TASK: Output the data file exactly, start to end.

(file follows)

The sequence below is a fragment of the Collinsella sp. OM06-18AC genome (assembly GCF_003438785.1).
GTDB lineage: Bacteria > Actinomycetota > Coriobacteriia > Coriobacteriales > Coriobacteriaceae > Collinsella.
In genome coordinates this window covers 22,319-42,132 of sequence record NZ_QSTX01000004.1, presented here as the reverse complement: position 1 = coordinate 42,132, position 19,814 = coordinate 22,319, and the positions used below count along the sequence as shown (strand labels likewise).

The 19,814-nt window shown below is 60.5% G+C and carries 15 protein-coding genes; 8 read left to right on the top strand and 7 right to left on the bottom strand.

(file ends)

The sequence below is a fragment of the Collinsella sp. OM06-18AC genome (assembly GCF_003438785.1).
GTDB lineage: Bacteria > Actinomycetota > Coriobacteriia > Coriobacteriales > Coriobacteriaceae > Collinsella.
In genome coordinates this window covers 22,319-42,132 of sequence record NZ_QSTX01000004.1, presented here as the reverse complement: position 1 = coordinate 42,132, position 19,814 = coordinate 22,319, and the positions used below count along the sequence as shown (strand labels likewise).

The 19,814-nt window shown below is 60.5% G+C and carries 15 protein-coding genes; 8 read left to right on the top strand and 7 right to left on the bottom strand.